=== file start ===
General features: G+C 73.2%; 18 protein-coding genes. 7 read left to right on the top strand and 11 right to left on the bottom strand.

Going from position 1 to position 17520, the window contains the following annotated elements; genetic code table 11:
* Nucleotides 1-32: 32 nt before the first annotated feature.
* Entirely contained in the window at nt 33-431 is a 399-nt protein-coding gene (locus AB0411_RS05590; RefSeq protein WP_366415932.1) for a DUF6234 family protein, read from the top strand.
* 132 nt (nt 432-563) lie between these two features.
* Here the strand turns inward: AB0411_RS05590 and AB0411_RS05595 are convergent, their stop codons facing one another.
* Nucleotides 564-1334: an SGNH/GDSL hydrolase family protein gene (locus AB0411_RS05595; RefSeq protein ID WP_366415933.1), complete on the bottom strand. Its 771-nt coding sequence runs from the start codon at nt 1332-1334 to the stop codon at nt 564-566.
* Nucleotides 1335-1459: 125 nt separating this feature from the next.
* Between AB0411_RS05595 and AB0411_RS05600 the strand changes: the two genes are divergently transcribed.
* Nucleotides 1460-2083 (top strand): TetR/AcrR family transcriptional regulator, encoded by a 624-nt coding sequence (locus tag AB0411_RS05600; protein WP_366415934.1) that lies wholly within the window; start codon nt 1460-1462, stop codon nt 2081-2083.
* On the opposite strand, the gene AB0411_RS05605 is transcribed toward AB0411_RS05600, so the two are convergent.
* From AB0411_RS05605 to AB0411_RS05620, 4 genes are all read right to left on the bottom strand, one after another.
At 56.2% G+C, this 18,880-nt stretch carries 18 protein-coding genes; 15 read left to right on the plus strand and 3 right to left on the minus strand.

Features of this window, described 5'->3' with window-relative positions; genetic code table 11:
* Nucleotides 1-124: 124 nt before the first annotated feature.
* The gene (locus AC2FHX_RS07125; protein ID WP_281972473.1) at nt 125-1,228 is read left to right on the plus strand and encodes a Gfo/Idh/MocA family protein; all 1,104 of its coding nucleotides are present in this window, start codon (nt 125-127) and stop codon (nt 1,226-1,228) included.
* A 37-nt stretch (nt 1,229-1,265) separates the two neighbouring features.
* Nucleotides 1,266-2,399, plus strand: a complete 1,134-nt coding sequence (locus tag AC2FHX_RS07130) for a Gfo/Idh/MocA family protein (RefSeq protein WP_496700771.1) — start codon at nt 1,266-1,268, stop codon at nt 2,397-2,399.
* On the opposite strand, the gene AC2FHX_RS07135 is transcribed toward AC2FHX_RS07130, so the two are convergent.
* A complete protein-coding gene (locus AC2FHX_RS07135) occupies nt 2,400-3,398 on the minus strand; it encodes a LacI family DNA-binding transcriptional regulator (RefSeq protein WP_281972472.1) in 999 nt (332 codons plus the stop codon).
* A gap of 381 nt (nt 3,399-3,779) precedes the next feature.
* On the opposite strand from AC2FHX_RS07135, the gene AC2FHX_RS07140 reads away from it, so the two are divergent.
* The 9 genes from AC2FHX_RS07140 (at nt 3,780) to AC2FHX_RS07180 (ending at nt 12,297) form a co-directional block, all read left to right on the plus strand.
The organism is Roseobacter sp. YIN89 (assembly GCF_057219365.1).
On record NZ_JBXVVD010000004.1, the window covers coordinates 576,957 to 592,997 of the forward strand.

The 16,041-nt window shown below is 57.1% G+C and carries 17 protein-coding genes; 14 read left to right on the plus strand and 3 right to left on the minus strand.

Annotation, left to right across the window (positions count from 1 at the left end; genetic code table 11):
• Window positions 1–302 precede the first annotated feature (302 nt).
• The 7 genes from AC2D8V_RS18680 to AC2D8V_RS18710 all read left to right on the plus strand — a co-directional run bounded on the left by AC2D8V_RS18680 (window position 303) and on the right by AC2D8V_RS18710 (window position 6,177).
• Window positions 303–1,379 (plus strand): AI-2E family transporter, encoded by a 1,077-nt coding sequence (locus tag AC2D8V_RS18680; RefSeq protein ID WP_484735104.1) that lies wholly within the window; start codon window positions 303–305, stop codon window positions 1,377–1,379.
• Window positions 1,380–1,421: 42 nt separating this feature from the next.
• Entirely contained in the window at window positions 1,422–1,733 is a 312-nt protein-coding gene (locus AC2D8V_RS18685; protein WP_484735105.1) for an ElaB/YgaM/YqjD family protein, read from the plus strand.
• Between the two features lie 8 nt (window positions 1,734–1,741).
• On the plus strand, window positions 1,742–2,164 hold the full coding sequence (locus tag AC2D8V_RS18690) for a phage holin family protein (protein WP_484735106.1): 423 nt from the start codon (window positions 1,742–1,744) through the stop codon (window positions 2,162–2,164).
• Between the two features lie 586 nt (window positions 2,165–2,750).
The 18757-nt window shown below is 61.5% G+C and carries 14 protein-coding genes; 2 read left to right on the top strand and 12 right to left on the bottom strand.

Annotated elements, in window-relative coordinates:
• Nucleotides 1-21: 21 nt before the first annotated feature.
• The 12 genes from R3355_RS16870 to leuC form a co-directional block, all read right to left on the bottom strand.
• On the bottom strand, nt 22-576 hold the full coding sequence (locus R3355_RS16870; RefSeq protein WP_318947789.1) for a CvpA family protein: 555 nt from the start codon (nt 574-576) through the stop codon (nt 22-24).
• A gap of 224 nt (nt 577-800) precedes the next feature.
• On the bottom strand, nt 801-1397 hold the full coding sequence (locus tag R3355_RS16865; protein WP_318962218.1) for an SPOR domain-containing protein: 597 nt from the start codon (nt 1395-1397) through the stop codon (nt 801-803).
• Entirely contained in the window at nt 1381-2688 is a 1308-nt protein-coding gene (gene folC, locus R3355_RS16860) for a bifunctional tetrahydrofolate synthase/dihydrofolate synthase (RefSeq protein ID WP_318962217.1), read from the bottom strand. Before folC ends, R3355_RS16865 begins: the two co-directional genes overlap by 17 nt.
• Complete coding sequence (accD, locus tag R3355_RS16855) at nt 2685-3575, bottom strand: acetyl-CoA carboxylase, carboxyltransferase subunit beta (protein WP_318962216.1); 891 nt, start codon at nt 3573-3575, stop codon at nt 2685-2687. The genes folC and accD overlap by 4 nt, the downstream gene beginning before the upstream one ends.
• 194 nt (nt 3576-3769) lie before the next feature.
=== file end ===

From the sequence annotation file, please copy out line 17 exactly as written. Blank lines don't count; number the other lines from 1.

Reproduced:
* A 37-nt stretch (nt 1,229-1,265) separates the two neighbouring features.